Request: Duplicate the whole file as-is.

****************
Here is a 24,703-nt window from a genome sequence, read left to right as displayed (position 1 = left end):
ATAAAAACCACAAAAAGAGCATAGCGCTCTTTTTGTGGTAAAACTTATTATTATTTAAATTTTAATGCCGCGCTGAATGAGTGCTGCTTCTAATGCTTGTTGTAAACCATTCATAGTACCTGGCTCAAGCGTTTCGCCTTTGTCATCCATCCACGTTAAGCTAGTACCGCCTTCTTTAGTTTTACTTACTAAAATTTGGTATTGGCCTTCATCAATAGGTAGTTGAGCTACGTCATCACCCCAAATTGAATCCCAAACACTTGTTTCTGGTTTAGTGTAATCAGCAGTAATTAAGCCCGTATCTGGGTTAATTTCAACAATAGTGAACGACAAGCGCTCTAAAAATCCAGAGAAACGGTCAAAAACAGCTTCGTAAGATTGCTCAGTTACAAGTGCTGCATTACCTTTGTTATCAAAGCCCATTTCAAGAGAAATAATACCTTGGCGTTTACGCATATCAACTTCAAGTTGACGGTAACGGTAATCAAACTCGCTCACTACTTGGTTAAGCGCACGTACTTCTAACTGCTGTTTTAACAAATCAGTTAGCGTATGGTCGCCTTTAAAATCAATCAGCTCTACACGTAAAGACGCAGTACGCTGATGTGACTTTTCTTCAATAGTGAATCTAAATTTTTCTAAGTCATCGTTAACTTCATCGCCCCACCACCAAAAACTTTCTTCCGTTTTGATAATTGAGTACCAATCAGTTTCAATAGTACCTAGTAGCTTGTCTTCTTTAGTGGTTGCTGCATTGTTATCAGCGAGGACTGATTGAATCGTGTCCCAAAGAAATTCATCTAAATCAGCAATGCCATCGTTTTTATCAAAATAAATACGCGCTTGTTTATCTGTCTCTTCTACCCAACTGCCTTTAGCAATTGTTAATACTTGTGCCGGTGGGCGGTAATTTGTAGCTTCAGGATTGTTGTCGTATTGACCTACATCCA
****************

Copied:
Here is a 24,703-nt window from a genome sequence, read left to right as displayed (position 1 = left end):
ATAAAAACCACAAAAAGAGCATAGCGCTCTTTTTGTGGTAAAACTTATTATTATTTAAATTTTAATGCCGCGCTGAATGAGTGCTGCTTCTAATGCTTGTTGTAAACCATTCATAGTACCTGGCTCAAGCGTTTCGCCTTTGTCATCCATCCACGTTAAGCTAGTACCGCCTTCTTTAGTTTTACTTACTAAAATTTGGTATTGGCCTTCATCAATAGGTAGTTGAGCTACGTCATCACCCCAAATTGAATCCCAAACACTTGTTTCTGGTTTAGTGTAATCAGCAGTAATTAAGCCCGTATCTGGGTTAATTTCAACAATAGTGAACGACAAGCGCTCTAAAAATCCAGAGAAACGGTCAAAAACAGCTTCGTAAGATTGCTCAGTTACAAGTGCTGCATTACCTTTGTTATCAAAGCCCATTTCAAGAGAAATAATACCTTGGCGTTTACGCATATCAACTTCAAGTTGACGGTAACGGTAATCAAACTCGCTCACTACTTGGTTAAGCGCACGTACTTCTAACTGCTGTTTTAACAAATCAGTTAGCGTATGGTCGCCTTTAAAATCAATCAGCTCTACACGTAAAGACGCAGTACGCTGATGTGACTTTTCTTCAATAGTGAATCTAAATTTTTCTAAGTCATCGTTAACTTCATCGCCCCACCACCAAAAACTTTCTTCCGTTTTGATAATTGAGTACCAATCAGTTTCAATAGTACCTAGTAGCTTGTCTTCTTTAGTGGTTGCTGCATTGTTATCAGCGAGGACTGATTGAATCGTGTCCCAAAGAAATTCATCTAAATCAGCAATGCCATCGTTTTTATCAAAATAAATACGCGCTTGTTTATCTGTCTCTTCTACCCAACTGCCTTTAGCAATTGTTAATACTTGTGCCGGTGGGCGGTAATTTGTAGCTTCAGGATTGTTGTCGTATTGACCTACATCCA